Subscribe to our free, weekly email newsletter!


Consumer goods suppliers identify $3 million in potential annual savings

Report highlights executives' focus on direct store delivery processes.
By Josh Bond, Contributing Editor
April 24, 2014

A new report from Honeywell has found that millions of dollars can be saved by evaluating and improving direct store delivery (DSD) operations – namely the way that products are ordered, sold, delivered and merchandised.

“We saw a need for additional information and released this study to focus specifically on DSD,” said Brian Schulte, industry director for direct store delivery for Honeywell, in a recent interview. “In looking for confirmation about whether DSD as a model continues to be important, the message came through strongly; many customers see the value in staying close to the consumer from a competitive standpoint.”

The report contains feedback from 350 C-level consumer goods executives and directors from across the globe. Results indicate that 49% of organizations feel increased transportation costs have severely impacted profit margins in the past 12 months. But those organizations that have carried out process evaluations in the past year to improve their DSD processes have cut, or expect to cut, costs on average by $734,000 annually.

Click here to read the full story on the Modern Materials Handling website.

About the Author

Josh Bond
Contributing Editor

Josh Bond is a contributing editor to Modern. In addition to working on Modern’s annual Casebook and being a member of the Show Daily team, Josh covers lift trucks for the magazine.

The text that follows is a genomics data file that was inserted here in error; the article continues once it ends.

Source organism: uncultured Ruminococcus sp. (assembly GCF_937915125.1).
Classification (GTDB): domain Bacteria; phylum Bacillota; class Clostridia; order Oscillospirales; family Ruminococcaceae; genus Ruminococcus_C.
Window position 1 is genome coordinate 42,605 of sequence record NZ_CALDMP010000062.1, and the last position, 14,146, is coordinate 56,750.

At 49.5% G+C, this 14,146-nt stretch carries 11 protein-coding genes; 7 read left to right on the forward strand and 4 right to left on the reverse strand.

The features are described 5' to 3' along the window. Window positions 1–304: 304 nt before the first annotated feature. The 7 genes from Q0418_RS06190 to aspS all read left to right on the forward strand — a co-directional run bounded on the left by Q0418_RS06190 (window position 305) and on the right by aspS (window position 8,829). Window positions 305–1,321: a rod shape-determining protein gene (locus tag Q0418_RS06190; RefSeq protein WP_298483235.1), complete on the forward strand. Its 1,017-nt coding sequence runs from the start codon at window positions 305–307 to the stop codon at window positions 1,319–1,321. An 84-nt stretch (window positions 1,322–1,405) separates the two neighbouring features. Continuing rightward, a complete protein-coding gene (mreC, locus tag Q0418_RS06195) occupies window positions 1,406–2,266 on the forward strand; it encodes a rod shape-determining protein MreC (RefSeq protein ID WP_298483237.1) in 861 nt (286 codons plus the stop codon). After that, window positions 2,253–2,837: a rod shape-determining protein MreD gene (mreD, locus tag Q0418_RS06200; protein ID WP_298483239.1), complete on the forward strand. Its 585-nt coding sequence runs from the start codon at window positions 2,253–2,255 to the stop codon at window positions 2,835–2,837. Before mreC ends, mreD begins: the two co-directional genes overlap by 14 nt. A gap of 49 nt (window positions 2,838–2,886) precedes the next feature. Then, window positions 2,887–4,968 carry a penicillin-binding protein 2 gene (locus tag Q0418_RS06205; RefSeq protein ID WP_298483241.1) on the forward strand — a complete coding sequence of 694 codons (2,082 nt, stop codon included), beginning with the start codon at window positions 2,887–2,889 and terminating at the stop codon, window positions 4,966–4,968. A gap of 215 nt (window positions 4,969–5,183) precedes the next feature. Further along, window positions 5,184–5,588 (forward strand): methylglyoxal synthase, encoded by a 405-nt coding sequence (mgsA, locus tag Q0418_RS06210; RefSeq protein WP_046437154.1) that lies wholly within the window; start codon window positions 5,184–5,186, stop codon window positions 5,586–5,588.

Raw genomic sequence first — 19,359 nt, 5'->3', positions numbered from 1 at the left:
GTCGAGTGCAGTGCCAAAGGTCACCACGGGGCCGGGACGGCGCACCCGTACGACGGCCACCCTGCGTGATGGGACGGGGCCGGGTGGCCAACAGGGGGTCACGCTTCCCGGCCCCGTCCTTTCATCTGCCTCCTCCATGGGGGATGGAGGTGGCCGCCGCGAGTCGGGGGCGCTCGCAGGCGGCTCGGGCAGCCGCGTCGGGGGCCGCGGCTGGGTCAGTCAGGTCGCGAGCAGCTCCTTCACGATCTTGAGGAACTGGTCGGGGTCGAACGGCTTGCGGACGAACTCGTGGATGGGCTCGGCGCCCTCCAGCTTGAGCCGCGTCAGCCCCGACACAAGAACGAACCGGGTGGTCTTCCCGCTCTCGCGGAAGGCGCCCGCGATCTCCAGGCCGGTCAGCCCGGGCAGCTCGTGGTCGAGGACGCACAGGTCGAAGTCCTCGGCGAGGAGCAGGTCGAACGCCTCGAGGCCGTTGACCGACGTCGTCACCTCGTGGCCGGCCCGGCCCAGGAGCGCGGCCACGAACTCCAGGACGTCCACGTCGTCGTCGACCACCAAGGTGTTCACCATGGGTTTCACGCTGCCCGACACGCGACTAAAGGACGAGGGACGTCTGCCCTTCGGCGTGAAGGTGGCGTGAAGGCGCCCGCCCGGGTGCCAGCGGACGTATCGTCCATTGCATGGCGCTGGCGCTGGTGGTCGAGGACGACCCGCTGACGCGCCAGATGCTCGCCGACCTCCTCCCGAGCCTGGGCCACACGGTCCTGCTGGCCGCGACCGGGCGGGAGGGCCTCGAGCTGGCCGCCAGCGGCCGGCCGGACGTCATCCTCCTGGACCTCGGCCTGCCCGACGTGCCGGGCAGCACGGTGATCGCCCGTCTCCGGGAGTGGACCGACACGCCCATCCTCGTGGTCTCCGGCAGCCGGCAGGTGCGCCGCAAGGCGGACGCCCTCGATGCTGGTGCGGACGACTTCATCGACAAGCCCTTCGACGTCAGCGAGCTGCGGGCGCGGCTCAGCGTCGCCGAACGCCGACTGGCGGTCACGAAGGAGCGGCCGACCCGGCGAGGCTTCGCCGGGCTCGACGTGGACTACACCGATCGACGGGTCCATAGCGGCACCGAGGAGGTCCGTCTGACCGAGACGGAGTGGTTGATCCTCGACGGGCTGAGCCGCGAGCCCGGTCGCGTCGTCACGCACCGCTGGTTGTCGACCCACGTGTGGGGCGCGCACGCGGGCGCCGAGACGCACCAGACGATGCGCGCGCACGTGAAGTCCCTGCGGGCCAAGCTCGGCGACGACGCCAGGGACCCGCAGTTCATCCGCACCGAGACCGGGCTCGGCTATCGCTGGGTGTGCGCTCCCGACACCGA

Subscribe to Logistics Management magazine

Subscribe today. It's FREE!
Get timely insider information that you can use to better manage your
entire logistics operation.
Start your FREE subscription today!

Recent Entries

Carload volumes were up 1.4 percent at 300,388, and intermodal volume for the week ending September 13 was up 5 percent at 279,052 trailers and containers.

Company says the Cloud offering allows customers to respond more quickly to new business opportunities, without significant upfront cost and implementation times.

As e-commerce continues to take a bigger piece of the holiday package delivery pie, it stands to reason that companies need to be proactive and prepared in order to deliver premium service during the busiest time of year, which is rapidly approaching. And that is exactly what transportation giants UPS and FedEx are doing this year. How are they doing it exactly? The primary step they are taking is to up their numbers of seasonal staffers.

A recent hearing of the Subcommittee on Coast Guard and Maritime Transportation suggests that the U.S. Merchant Marine industry may be poised for a major comeback.

Spot market freight volumes for the month of August remained elevated compared to seasonal norms, according to data issued this week Portland, Oregon-based freight marketplace platform and information provider DAT.

Comments

Post a comment
Commenting is not available in this channel entry.


© Copyright 2013 Peerless Media LLC, a division of EH Publishing, Inc • 111 Speen Street, Ste 200, Framingham, MA 01701 USA